Ice-covered water can be very dangerous, and people can be injured or killed if its conditions are not respected and understood. The Massachusetts’s Department of Fire Service’s S.A.F.E. Program offers the following rules that should be followed to ensure winter safety.

As the magic of the Christmas season draws to a close, we find a new season upon us –– a winter wonderland of snow and ice: frozen ponds, lakes and streams to skate and fish upon; snow-covered hills and mountains to slide and ski down; and winding wilderness trails on which to snowmobile while enjoying Mother Nature at her winter best.

But Mother Nature also has a dark side, and what she gives to us so freely can be taken away in an instant. The ice on a frozen pond or lake that appears to be solid and safe can break apart under us in seconds. The snow-covered hills and mountains that look so inviting for sledding or skiing may be ready for an avalanche. And the snow-covered wilderness trails, used by snowmobilers in the wrong weather conditions or manner, may prove to be a road to disaster.  

With these activities come safety precautions, which must be followed to ensure a safe and enjoyable experience for all. Ice-covered water can be very dangerous, and people can be injured or killed if its conditions are not respected and understood.   

The Massachusetts’s Department of Fire Service’s S.A.F.E. Program offers the following rules that should be followed to ensure winter safety:

Never assume the ice is safe because daily changes in temperature cause the ice to expand and contract, which affects its strength. No one can declare the ice to be absolutely safe; the only safe ice is at an outdoor or indoor skating rink. Never skate on an untested lake or pond. Ice for skating should be a minimum of at least 6 inches thick (check with your local recreation departments for ice conditions) and never skate alone. Skate only during the day, or in an area that is well-illuminated. Never use an ice-covered pond or stream as a shortcut.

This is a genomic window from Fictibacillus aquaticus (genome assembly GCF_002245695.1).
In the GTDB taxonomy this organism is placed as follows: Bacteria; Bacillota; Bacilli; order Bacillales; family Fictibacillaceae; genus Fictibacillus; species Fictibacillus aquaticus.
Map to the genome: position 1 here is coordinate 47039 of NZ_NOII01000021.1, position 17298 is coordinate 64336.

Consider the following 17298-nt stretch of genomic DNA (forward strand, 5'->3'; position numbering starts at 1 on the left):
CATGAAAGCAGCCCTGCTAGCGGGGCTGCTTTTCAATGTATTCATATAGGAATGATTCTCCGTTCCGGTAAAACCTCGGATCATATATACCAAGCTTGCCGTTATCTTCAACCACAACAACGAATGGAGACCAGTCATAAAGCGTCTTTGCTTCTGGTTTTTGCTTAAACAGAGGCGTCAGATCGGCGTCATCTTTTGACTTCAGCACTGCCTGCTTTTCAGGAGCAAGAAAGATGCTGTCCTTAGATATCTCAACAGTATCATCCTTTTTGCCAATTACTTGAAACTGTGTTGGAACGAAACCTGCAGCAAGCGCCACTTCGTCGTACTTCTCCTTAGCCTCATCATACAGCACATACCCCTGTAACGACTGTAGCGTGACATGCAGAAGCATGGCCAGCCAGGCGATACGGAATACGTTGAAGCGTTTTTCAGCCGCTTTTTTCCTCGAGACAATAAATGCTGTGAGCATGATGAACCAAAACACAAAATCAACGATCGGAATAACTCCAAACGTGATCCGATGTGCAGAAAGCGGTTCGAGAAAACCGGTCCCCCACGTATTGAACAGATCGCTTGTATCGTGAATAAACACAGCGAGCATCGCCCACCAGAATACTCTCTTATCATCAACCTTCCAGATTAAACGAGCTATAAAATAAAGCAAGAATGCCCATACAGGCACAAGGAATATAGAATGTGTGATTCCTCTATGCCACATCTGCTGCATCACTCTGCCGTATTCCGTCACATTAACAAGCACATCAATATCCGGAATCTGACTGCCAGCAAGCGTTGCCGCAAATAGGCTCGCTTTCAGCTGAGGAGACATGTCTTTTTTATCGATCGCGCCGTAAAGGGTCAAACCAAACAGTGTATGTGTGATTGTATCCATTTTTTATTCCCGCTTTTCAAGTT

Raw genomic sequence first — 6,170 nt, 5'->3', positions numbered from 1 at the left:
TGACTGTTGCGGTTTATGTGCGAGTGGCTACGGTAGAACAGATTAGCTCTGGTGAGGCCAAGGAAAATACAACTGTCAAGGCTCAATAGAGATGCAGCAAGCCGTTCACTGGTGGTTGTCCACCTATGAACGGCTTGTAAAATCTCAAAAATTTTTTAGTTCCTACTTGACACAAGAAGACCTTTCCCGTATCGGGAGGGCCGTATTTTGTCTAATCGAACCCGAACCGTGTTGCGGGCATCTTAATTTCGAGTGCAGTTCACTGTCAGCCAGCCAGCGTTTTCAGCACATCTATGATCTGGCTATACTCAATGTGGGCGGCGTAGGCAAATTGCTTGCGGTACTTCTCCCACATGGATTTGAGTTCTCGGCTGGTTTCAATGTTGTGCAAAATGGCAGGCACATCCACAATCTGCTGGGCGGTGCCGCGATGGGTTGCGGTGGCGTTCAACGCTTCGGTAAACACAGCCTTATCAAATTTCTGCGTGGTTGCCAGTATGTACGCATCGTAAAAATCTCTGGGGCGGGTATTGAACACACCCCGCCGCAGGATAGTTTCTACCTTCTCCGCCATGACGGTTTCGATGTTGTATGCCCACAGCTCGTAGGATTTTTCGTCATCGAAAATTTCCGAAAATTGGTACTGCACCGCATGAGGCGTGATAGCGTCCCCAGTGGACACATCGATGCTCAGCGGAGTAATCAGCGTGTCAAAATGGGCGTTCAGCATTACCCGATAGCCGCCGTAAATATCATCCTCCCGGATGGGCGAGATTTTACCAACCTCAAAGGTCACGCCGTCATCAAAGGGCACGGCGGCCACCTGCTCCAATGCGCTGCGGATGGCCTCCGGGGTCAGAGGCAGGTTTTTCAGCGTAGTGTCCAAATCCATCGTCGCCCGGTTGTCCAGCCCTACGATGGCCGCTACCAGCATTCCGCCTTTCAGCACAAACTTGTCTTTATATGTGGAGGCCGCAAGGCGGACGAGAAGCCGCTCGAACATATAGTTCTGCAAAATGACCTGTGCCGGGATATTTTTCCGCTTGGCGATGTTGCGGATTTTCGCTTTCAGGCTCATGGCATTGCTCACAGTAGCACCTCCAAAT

What to do when someone has fallen through the ice:

Do not attempt to go onto the ice because would-be rescuers often become victims themselves.   Act quickly and call 9-1-1 by using a cell phone or running to the nearest house or business nearby. Reach, throw or row — if you are unable to reach the victim from shore, throw them something (rope, jumper cables, spare tire) or extend a branch, pole or ladder to the victim. If a boat is nearby, row out to the victim or push it toward them.

If you fall into ice, try not to panic and turn toward the direction you came from. Place your hands and arms on the unbroken surface, working forward by kicking your feet. Once out, remain lying on the ice (do not stand) and roll away from the hole. Crawl back to your tracks, keeping your weight distributed until you return to solid ice.   

If you decide to go snow sledding, make sure you know the terrain of the area you will be using. Is it too steep or covered with trees, stumps or rocks? If so, it’s not a good location for sledding. Beware of hills that cross or are near busy roadways.

Snowmobiles are faster and more popular than ever before. When snowmobiling follow these safety tips:

Travel in groups, and make sure someone outside the group knows where you are going. Know your machine, its capabilities and limitations, as well as your own. Respect other snowmobilers, and yield to those who have the right-of-way. If it’s necessary to cross a frozen or snow-covered body of water, do so with extreme caution. When crossing a roadway, make sure the way is clear in both directions. Operate at reasonable and prudent speeds for trail and weather conditions. Wear proper clothing for extreme temperatures. Pack food, water, first aid kit, cell phone, maps and a GPS device. Now you’re ready to enjoy the outdoors, but always remember that alcohol and winter recreation don’t mix!

Frozen ponds and lakes, snow-covered hills and mountains are beautiful resources. They should be enjoyed by all, but they must be respectfully used and cared for, so we might share these great gifts with our families, friends and neighbors for many years to come.

For more information on winter recreation safety, contact your local fire department or recreation department. Also check public skating rinks.

Michael Arruda is the public education specialist for the Fall River, Mass., Fire Department. Community Voices is a weekly column featuring community-based experts or specialists.